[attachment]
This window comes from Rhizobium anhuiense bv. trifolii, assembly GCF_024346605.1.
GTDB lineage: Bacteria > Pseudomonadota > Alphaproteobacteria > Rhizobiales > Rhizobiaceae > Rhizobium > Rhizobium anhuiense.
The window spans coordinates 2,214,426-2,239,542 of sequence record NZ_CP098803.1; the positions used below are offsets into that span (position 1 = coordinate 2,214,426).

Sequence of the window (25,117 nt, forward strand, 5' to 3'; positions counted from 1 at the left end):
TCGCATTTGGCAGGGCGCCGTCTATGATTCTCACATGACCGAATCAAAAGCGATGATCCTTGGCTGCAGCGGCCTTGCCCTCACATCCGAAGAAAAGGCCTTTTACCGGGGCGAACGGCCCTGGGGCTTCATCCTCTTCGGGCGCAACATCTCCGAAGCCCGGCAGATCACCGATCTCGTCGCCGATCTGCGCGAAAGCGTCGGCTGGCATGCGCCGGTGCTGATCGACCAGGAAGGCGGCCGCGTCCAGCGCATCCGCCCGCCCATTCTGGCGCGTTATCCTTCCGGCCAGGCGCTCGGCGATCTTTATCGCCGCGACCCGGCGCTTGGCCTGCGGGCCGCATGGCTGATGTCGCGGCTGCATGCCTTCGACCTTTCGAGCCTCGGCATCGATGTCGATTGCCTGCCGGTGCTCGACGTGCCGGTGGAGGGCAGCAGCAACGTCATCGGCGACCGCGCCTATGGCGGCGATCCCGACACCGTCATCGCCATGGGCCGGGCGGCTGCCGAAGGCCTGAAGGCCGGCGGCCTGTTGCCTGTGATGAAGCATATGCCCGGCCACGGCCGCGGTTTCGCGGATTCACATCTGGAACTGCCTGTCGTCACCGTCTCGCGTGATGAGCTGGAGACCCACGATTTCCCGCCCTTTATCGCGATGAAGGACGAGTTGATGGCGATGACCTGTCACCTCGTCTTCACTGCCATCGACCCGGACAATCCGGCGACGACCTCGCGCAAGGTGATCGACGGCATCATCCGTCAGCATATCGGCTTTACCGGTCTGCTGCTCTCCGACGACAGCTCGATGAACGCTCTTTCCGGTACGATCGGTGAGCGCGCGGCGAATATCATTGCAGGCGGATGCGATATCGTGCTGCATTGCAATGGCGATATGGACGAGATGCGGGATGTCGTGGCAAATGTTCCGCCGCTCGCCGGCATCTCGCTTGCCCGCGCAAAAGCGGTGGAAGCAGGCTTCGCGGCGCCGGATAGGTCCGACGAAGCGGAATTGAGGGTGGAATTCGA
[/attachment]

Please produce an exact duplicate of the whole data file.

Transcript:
This window comes from Rhizobium anhuiense bv. trifolii, assembly GCF_024346605.1.
GTDB lineage: Bacteria > Pseudomonadota > Alphaproteobacteria > Rhizobiales > Rhizobiaceae > Rhizobium > Rhizobium anhuiense.
The window spans coordinates 2,214,426-2,239,542 of sequence record NZ_CP098803.1; the positions used below are offsets into that span (position 1 = coordinate 2,214,426).

Sequence of the window (25,117 nt, forward strand, 5' to 3'; positions counted from 1 at the left end):
TCGCATTTGGCAGGGCGCCGTCTATGATTCTCACATGACCGAATCAAAAGCGATGATCCTTGGCTGCAGCGGCCTTGCCCTCACATCCGAAGAAAAGGCCTTTTACCGGGGCGAACGGCCCTGGGGCTTCATCCTCTTCGGGCGCAACATCTCCGAAGCCCGGCAGATCACCGATCTCGTCGCCGATCTGCGCGAAAGCGTCGGCTGGCATGCGCCGGTGCTGATCGACCAGGAAGGCGGCCGCGTCCAGCGCATCCGCCCGCCCATTCTGGCGCGTTATCCTTCCGGCCAGGCGCTCGGCGATCTTTATCGCCGCGACCCGGCGCTTGGCCTGCGGGCCGCATGGCTGATGTCGCGGCTGCATGCCTTCGACCTTTCGAGCCTCGGCATCGATGTCGATTGCCTGCCGGTGCTCGACGTGCCGGTGGAGGGCAGCAGCAACGTCATCGGCGACCGCGCCTATGGCGGCGATCCCGACACCGTCATCGCCATGGGCCGGGCGGCTGCCGAAGGCCTGAAGGCCGGCGGCCTGTTGCCTGTGATGAAGCATATGCCCGGCCACGGCCGCGGTTTCGCGGATTCACATCTGGAACTGCCTGTCGTCACCGTCTCGCGTGATGAGCTGGAGACCCACGATTTCCCGCCCTTTATCGCGATGAAGGACGAGTTGATGGCGATGACCTGTCACCTCGTCTTCACTGCCATCGACCCGGACAATCCGGCGACGACCTCGCGCAAGGTGATCGACGGCATCATCCGTCAGCATATCGGCTTTACCGGTCTGCTGCTCTCCGACGACAGCTCGATGAACGCTCTTTCCGGTACGATCGGTGAGCGCGCGGCGAATATCATTGCAGGCGGATGCGATATCGTGCTGCATTGCAATGGCGATATGGACGAGATGCGGGATGTCGTGGCAAATGTTCCGCCGCTCGCCGGCATCTCGCTTGCCCGCGCAAAAGCGGTGGAAGCAGGCTTCGCGGCGCCGGATAGGTCCGACGAAGCGGAATTGAGGGTGGAATTCGA